Growing into an artist

“Are you an artist?” people ask me when they see me carrying a sketchbook or drawing my notes on a tablet PC.

My first instinct had been to say, “No, not really. Look at these. They’re just stick figures. You can do them too!”

Then I realized: this is it – this is that self-deprecation-of-what-you-do that I’ve heard so much about, but so far had managed to escape as a woman in technology simply because I learned that confidence early. In a new field, I found that familiar ghost.

I’ve been learning to answer, “Yes, I am. I turn business and technology ideas into one-page visual summaries.”

The journey to that response has been about giving myself permission to accept this identity as part of my self. Working with technology has been part of me since childhood. I’ve built the habit of writing over the past decade. Sketchnotes are so recent – just two years since I posted my first one! – and yet because they’re visual and more useful to more people, I get more accolades for them than for anything else.

Is this art? If so, it’s a very practical one. I take notes to remember and to help other people learn. But art is in the eye of the beholder, too. If people see a sketchnote as art, then it’s art. Who am I to invalidate the joy they take in creativity, especially if they end up learning along the way?

I play around with keywords. Do I introduce myself as a sketchnote artist, a sketchnote communicator, a visual communicator? And yet “geek” is a much larger part of my identity – tinkerer, developer, builder. Then there’s this 5-year-experiment where I’m learning about business and capitalism and making good things happen. Fortunately, other people have dealt with the complexity of combining many passions in their life. They’ve figured this out. I can too.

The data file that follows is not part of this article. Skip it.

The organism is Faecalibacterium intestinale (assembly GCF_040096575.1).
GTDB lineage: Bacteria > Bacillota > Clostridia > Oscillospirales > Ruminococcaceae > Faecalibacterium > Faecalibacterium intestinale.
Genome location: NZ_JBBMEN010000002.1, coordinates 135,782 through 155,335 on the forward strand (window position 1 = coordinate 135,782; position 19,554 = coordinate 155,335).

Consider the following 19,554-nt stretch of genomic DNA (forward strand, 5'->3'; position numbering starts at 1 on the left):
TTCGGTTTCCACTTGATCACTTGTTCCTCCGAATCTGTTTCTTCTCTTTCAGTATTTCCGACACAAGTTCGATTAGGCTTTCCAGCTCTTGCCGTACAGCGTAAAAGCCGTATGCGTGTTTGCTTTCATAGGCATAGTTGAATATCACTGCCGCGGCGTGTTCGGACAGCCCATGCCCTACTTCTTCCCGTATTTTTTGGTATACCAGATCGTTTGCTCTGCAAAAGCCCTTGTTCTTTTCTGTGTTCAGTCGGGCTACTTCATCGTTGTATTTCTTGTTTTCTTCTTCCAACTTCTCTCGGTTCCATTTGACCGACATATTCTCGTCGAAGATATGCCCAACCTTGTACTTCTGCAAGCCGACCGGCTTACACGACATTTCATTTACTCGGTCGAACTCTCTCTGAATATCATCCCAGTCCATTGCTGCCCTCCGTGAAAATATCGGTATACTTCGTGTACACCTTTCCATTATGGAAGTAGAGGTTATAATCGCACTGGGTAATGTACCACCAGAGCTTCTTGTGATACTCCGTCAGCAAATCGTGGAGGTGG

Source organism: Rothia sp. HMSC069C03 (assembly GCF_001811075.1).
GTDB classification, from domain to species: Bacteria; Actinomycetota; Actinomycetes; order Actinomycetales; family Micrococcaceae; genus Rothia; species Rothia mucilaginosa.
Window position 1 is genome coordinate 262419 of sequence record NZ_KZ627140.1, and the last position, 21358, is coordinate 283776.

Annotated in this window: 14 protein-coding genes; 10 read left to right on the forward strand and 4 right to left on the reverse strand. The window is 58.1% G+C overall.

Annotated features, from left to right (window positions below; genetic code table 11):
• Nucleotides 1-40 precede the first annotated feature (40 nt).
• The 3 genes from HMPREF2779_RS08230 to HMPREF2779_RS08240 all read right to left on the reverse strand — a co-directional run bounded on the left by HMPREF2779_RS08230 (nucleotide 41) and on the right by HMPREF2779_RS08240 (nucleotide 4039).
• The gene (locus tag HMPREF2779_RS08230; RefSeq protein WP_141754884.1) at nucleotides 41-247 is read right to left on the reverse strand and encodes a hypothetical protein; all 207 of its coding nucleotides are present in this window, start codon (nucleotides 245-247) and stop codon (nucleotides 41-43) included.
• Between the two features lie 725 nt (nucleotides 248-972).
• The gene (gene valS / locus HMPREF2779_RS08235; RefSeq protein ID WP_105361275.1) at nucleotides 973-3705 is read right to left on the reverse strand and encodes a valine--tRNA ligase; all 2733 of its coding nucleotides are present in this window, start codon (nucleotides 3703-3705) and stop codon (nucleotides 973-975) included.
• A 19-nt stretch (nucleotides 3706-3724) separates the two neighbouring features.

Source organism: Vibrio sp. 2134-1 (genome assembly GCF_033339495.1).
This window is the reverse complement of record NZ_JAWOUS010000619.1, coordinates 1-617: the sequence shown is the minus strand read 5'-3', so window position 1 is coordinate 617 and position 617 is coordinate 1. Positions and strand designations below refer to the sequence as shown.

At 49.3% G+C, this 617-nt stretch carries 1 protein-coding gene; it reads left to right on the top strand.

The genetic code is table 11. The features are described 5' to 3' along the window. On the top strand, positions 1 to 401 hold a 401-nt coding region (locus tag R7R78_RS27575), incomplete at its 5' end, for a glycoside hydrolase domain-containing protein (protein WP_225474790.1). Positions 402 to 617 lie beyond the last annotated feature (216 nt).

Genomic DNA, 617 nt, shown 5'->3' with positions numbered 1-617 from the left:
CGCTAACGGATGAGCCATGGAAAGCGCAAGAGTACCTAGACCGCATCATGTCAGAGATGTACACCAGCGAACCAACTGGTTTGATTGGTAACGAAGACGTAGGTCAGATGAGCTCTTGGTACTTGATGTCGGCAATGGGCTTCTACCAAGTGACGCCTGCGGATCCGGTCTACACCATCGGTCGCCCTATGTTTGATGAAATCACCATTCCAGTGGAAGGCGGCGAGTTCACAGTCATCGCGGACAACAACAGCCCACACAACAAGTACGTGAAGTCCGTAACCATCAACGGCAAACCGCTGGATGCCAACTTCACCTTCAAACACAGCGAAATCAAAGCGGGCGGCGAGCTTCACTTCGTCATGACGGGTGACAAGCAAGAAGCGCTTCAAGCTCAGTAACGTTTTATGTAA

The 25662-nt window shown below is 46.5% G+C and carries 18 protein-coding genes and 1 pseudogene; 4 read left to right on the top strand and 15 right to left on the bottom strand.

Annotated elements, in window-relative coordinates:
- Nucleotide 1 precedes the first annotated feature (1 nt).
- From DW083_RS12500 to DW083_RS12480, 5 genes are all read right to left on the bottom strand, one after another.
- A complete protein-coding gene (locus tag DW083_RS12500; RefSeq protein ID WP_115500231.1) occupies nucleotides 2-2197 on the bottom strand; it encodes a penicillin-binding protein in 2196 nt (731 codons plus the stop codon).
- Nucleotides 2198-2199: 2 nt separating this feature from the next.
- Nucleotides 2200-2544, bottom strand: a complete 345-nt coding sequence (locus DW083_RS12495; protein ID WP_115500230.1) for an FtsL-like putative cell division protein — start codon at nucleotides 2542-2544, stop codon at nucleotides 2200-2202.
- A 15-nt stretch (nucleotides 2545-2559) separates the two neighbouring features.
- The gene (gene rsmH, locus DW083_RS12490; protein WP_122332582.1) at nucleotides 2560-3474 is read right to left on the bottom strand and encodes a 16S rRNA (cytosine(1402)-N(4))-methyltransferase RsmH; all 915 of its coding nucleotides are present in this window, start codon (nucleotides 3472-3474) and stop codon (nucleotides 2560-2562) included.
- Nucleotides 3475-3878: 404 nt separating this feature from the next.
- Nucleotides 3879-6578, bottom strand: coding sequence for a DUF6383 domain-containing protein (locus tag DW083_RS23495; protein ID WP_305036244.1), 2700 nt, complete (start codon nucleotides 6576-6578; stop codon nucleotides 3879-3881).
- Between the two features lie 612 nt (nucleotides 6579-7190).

3 responses to “Growing into an artist”

  1. Labels tend to be “Exclusive Or” in the normal world. It would be difficult for me to answer just “Yes” to “Are you an artist?” because “Yes” implies to others that I’m not so many other things.

    How would Leonardo da Vinci have answered, I wonder?

    BTW, I like the update to your comment box!

  2. Sacha Chua says:

    “Among other things…” is how I tend to answer it. =)

  3. Josh Tolle says:

    Randall Munroe is an artist and a bastion of geekdom, so don’t think that they’re mutually exclusive.

    Also, you could use the label “Renaissance Woman” to cover everything you do. :-)

    I have mostly maintained a lack of web presence for the duration of my career in technology due to the fact that I have never thought that anybody would be interested in what I have to say about technology (that the technology hurdles over which I jump are too pedestrian to hold any interest to anybody). This post has made me realize that while I’m certain that I would write some things that are common knowledge, I think there is value in some of what I would say about technology; I have had the privilege to work alongside some brilliant people, which I think has skewed my perception of where the bar is set as far as “common” knowledge. Thank you.

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